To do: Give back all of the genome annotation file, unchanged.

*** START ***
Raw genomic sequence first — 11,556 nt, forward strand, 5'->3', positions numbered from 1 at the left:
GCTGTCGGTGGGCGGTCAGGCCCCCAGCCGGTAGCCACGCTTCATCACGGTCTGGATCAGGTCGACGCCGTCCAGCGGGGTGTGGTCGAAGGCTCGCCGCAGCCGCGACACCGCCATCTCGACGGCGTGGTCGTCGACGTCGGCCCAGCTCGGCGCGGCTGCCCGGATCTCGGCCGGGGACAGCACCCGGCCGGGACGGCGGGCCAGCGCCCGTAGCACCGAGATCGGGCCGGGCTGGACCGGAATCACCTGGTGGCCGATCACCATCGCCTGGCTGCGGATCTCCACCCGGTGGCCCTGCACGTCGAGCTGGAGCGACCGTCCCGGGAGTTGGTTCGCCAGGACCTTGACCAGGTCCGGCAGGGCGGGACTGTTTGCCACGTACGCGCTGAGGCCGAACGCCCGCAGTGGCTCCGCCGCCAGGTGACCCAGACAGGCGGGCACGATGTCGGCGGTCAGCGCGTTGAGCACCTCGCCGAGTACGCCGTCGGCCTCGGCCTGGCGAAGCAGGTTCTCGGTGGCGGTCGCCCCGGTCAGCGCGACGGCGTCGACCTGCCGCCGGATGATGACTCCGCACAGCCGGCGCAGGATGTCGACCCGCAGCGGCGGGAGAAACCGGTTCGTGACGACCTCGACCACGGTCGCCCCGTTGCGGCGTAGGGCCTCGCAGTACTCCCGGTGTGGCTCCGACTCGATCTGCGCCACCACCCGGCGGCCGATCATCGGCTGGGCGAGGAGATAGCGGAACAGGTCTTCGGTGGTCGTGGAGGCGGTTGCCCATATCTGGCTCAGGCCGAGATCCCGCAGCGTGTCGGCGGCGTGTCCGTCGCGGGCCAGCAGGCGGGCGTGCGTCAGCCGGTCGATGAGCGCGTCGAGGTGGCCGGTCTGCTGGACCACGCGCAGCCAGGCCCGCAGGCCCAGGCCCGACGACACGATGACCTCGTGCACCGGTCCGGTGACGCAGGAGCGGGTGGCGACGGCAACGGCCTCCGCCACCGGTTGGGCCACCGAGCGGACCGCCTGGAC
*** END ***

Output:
Raw genomic sequence first — 11,556 nt, forward strand, 5'->3', positions numbered from 1 at the left:
GCTGTCGGTGGGCGGTCAGGCCCCCAGCCGGTAGCCACGCTTCATCACGGTCTGGATCAGGTCGACGCCGTCCAGCGGGGTGTGGTCGAAGGCTCGCCGCAGCCGCGACACCGCCATCTCGACGGCGTGGTCGTCGACGTCGGCCCAGCTCGGCGCGGCTGCCCGGATCTCGGCCGGGGACAGCACCCGGCCGGGACGGCGGGCCAGCGCCCGTAGCACCGAGATCGGGCCGGGCTGGACCGGAATCACCTGGTGGCCGATCACCATCGCCTGGCTGCGGATCTCCACCCGGTGGCCCTGCACGTCGAGCTGGAGCGACCGTCCCGGGAGTTGGTTCGCCAGGACCTTGACCAGGTCCGGCAGGGCGGGACTGTTTGCCACGTACGCGCTGAGGCCGAACGCCCGCAGTGGCTCCGCCGCCAGGTGACCCAGACAGGCGGGCACGATGTCGGCGGTCAGCGCGTTGAGCACCTCGCCGAGTACGCCGTCGGCCTCGGCCTGGCGAAGCAGGTTCTCGGTGGCGGTCGCCCCGGTCAGCGCGACGGCGTCGACCTGCCGCCGGATGATGACTCCGCACAGCCGGCGCAGGATGTCGACCCGCAGCGGCGGGAGAAACCGGTTCGTGACGACCTCGACCACGGTCGCCCCGTTGCGGCGTAGGGCCTCGCAGTACTCCCGGTGTGGCTCCGACTCGATCTGCGCCACCACCCGGCGGCCGATCATCGGCTGGGCGAGGAGATAGCGGAACAGGTCTTCGGTGGTCGTGGAGGCGGTTGCCCATATCTGGCTCAGGCCGAGATCCCGCAGCGTGTCGGCGGCGTGTCCGTCGCGGGCCAGCAGGCGGGCGTGCGTCAGCCGGTCGATGAGCGCGTCGAGGTGGCCGGTCTGCTGGACCACGCGCAGCCAGGCCCGCAGGCCCAGGCCCGACGACACGATGACCTCGTGCACCGGTCCGGTGACGCAGGAGCGGGTGGCGACGGCAACGGCCTCCGCCACCGGTTGGGCCACCGAGCGGACCGCCTGGAC